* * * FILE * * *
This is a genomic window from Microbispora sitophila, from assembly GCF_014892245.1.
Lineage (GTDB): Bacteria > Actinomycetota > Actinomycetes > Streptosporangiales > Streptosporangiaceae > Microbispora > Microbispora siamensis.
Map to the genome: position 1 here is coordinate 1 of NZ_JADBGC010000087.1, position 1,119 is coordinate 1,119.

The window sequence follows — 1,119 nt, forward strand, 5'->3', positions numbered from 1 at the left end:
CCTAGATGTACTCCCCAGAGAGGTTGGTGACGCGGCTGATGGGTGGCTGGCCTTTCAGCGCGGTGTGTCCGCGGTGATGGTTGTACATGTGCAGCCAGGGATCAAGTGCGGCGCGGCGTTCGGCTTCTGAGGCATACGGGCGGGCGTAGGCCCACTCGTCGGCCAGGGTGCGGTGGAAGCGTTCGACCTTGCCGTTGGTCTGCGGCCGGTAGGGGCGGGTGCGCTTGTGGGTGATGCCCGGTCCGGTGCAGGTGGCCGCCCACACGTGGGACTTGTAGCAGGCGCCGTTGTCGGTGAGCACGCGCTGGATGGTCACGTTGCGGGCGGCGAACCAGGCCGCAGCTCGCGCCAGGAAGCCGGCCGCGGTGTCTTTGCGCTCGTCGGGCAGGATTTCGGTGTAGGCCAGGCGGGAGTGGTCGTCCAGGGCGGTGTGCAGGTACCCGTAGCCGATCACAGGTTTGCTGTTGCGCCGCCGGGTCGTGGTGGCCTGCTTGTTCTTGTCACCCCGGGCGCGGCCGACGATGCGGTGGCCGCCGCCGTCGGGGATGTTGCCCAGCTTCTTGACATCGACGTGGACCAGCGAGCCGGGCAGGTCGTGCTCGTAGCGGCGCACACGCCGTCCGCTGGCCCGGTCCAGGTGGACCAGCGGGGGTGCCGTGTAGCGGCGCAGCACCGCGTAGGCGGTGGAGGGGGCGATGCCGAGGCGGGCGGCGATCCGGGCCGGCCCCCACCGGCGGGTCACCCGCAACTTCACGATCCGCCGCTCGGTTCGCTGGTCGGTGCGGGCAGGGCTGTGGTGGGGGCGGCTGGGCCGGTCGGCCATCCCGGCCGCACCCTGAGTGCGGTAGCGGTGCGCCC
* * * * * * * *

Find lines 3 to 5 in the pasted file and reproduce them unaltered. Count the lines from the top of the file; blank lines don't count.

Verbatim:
Map to the genome: position 1 here is coordinate 1 of NZ_JADBGC010000087.1, position 1,119 is coordinate 1,119.

The window sequence follows — 1,119 nt, forward strand, 5'->3', positions numbered from 1 at the left end:
CCTAGATGTACTCCCCAGAGAGGTTGGTGACGCGGCTGATGGGTGGCTGGCCTTTCAGCGCGGTGTGTCCGCGGTGATGGTTGTACATGTGCAGCCAGGGATCAAGTGCGGCGCGGCGTTCGGCTTCTGAGGCATACGGGCGGGCGTAGGCCCACTCGTCGGCCAGGGTGCGGTGGAAGCGTTCGACCTTGCCGTTGGTCTGCGGCCGGTAGGGGCGGGTGCGCTTGTGGGTGATGCCCGGTCCGGTGCAGGTGGCCGCCCACACGTGGGACTTGTAGCAGGCGCCGTTGTCGGTGAGCACGCGCTGGATGGTCACGTTGCGGGCGGCGAACCAGGCCGCAGCTCGCGCCAGGAAGCCGGCCGCGGTGTCTTTGCGCTCGTCGGGCAGGATTTCGGTGTAGGCCAGGCGGGAGTGGTCGTCCAGGGCGGTGTGCAGGTACCCGTAGCCGATCACAGGTTTGCTGTTGCGCCGCCGGGTCGTGGTGGCCTGCTTGTTCTTGTCACCCCGGGCGCGGCCGACGATGCGGTGGCCGCCGCCGTCGGGGATGTTGCCCAGCTTCTTGACATCGACGTGGACCAGCGAGCCGGGCAGGTCGTGCTCGTAGCGGCGCACACGCCGTCCGCTGGCCCGGTCCAGGTGGACCAGCGGGGGTGCCGTGTAGCGGCGCAGCACCGCGTAGGCGGTGGAGGGGGCGATGCCGAGGCGGGCGGCGATCCGGGCCGGCCCCCACCGGCGGGTCACCCGCAACTTCACGATCCGCCGCTCGGTTCGCTGGTCGGTGCGGGCAGGGCTGTGGTGGGGGCGGCTGGGCCGGTCGGCCATCCCGGCCGCACCCTGAGTGCGGTAGCGGTGCGCCC